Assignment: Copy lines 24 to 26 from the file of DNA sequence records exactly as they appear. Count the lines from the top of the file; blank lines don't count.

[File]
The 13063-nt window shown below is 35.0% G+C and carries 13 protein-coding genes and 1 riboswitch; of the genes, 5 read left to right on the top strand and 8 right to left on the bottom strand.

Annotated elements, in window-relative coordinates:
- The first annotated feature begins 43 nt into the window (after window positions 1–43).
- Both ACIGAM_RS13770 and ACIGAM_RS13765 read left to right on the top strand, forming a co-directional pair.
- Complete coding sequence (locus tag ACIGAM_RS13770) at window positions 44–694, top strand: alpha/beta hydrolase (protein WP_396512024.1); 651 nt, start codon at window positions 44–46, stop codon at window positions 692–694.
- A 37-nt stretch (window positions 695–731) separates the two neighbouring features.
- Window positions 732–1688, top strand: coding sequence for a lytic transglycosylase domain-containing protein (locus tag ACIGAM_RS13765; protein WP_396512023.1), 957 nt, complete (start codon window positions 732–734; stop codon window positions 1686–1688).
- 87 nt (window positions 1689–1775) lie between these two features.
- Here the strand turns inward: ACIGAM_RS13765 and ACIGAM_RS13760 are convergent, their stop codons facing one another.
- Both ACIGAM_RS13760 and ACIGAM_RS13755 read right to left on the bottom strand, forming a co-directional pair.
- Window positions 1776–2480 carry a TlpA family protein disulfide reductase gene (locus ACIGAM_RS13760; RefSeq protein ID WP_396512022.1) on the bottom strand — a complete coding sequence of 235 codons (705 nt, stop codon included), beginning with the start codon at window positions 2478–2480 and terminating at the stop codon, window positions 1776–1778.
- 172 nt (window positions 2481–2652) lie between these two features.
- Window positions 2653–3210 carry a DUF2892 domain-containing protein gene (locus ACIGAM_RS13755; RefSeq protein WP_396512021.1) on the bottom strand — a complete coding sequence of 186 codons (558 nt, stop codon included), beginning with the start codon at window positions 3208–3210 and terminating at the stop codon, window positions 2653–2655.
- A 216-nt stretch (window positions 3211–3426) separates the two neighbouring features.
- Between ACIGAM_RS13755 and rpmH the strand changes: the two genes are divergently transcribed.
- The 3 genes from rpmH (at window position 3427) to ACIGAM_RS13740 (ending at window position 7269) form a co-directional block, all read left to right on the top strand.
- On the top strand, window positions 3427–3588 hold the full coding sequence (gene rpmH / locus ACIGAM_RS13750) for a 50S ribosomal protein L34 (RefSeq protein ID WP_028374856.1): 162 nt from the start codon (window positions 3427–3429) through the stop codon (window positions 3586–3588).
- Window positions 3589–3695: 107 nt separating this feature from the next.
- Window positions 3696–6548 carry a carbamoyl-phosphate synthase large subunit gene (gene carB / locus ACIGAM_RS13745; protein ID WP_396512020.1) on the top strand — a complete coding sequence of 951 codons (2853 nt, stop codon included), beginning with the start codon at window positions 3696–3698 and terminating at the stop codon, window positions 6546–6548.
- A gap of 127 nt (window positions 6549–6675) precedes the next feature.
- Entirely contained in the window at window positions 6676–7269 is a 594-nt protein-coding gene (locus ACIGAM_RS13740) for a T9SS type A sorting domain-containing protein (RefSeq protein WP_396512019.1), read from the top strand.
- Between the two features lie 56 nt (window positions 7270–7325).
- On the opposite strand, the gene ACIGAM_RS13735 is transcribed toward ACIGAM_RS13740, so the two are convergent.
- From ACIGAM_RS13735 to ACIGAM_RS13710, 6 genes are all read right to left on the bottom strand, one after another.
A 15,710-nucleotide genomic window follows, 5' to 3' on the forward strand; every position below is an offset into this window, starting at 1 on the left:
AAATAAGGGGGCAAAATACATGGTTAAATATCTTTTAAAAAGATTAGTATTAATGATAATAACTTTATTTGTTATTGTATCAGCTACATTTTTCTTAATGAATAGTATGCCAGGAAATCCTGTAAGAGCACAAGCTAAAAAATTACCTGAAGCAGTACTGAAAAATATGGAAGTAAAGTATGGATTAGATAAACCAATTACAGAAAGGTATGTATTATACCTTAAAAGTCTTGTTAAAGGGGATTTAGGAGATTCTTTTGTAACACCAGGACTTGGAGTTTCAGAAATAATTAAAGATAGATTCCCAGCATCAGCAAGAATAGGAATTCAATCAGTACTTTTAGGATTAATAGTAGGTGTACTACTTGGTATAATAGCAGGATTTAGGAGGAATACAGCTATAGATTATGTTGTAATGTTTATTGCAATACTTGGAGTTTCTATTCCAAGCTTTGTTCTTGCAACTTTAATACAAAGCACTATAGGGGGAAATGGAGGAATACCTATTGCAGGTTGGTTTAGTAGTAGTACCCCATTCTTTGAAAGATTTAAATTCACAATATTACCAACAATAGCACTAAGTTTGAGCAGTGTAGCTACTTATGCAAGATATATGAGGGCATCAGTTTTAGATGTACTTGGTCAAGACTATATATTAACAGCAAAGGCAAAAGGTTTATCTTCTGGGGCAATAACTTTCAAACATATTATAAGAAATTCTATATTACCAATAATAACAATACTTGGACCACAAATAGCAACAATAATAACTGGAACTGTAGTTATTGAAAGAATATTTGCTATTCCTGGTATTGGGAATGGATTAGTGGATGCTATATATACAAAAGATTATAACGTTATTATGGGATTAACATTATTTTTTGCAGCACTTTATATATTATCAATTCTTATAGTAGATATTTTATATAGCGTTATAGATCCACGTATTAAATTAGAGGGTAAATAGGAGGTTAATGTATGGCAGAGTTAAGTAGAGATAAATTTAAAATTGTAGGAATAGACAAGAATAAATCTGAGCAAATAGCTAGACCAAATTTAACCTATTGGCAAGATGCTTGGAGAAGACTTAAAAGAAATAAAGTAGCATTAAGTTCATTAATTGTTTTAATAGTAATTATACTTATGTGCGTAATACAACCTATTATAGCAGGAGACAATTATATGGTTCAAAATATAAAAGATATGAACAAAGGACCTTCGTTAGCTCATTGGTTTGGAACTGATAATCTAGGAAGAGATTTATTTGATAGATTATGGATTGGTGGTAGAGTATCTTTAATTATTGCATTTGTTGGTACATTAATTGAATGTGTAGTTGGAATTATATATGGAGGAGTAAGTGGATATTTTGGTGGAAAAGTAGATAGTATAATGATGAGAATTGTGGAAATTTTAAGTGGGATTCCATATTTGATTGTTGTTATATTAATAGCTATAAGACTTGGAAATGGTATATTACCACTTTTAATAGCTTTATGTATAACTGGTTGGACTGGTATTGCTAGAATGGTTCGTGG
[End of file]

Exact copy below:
- From ACIGAM_RS13735 to ACIGAM_RS13710, 6 genes are all read right to left on the bottom strand, one after another.
A 15,710-nucleotide genomic window follows, 5' to 3' on the forward strand; every position below is an offset into this window, starting at 1 on the left:
AAATAAGGGGGCAAAATACATGGTTAAATATCTTTTAAAAAGATTAGTATTAATGATAATAACTTTATTTGTTATTGTATCAGCTACATTTTTCTTAATGAATAGTATGCCAGGAAATCCTGTAAGAGCACAAGCTAAAAAATTACCTGAAGCAGTACTGAAAAATATGGAAGTAAAGTATGGATTAGATAAACCAATTACAGAAAGGTATGTATTATACCTTAAAAGTCTTGTTAAAGGGGATTTAGGAGATTCTTTTGTAACACCAGGACTTGGAGTTTCAGAAATAATTAAAGATAGATTCCCAGCATCAGCAAGAATAGGAATTCAATCAGTACTTTTAGGATTAATAGTAGGTGTACTACTTGGTATAATAGCAGGATTTAGGAGGAATACAGCTATAGATTATGTTGTAATGTTTATTGCAATACTTGGAGTTTCTATTCCAAGCTTTGTTCTTGCAACTTTAATACAAAGCACTATAGGGGGAAATGGAGGAATACCTATTGCAGGTTGGTTTAGTAGTAGTACCCCATTCTTTGAAAGATTTAAATTCACAATATTACCAACAATAGCACTAAGTTTGAGCAGTGTAGCTACTTATGCAAGATATATGAGGGCATCAGTTTTAGATGTACTTGGTCAAGACTATATATTAACAGCAAAGGCAAAAGGTTTATCTTCTGGGGCAATAACTTTCAAACATATTATAAGAAATTCTATATTACCAATAATAACAATACTTGGACCACAAATAGCAACAATAATAACTGGAACTGTAGTTATTGAAAGAATATTTGCTATTCCTGGTATTGGGAATGGATTAGTGGATGCTATATATACAAAAGATTATAACGTTATTATGGGATTAACATTATTTTTTGCAGCACTTTATATATTATCAATTCTTATAGTAGATATTTTATATAGCGTTATAGATCCACGTATTAAATTAGAGGGTAAATAGGAGGTTAATGTATGGCAGAGTTAAGTAGAGATAAATTTAAAATTGTAGGAATAGACAAGAATAAATCTGAGCAAATAGCTAGACCAAATTTAACCTATTGGCAAGATGCTTGGAGAAGACTTAAAAGAAATAAAGTAGCATTAAGTTCATTAATTGTTTTAATAGTAATTATACTTATGTGCGTAATACAACCTATTATAGCAGGAGACAATTATATGGTTCAAAATATAAAAGATATGAACAAAGGACCTTCGTTAGCTCATTGGTTTGGAACTGATAATCTAGGAAGAGATTTATTTGATAGATTATGGATTGGTGGTAGAGTATCTTTAATTATTGCATTTGTTGGTACATTAATTGAATGTGTAGTTGGAATTATATATGGAGGAGTAAGTGGATATTTTGGTGGAAAAGTAGATAGTATAATGATGAGAATTGTGGAAATTTTAAGTGGGATTCCATATTTGATTGTTGTTATATTAATAGCTATAAGACTTGGAAATGGTATATTACCACTTTTAATAGCTTTATGTATAACTGGTTGGACTGGTATTGCTAGAATGGTTCGTGG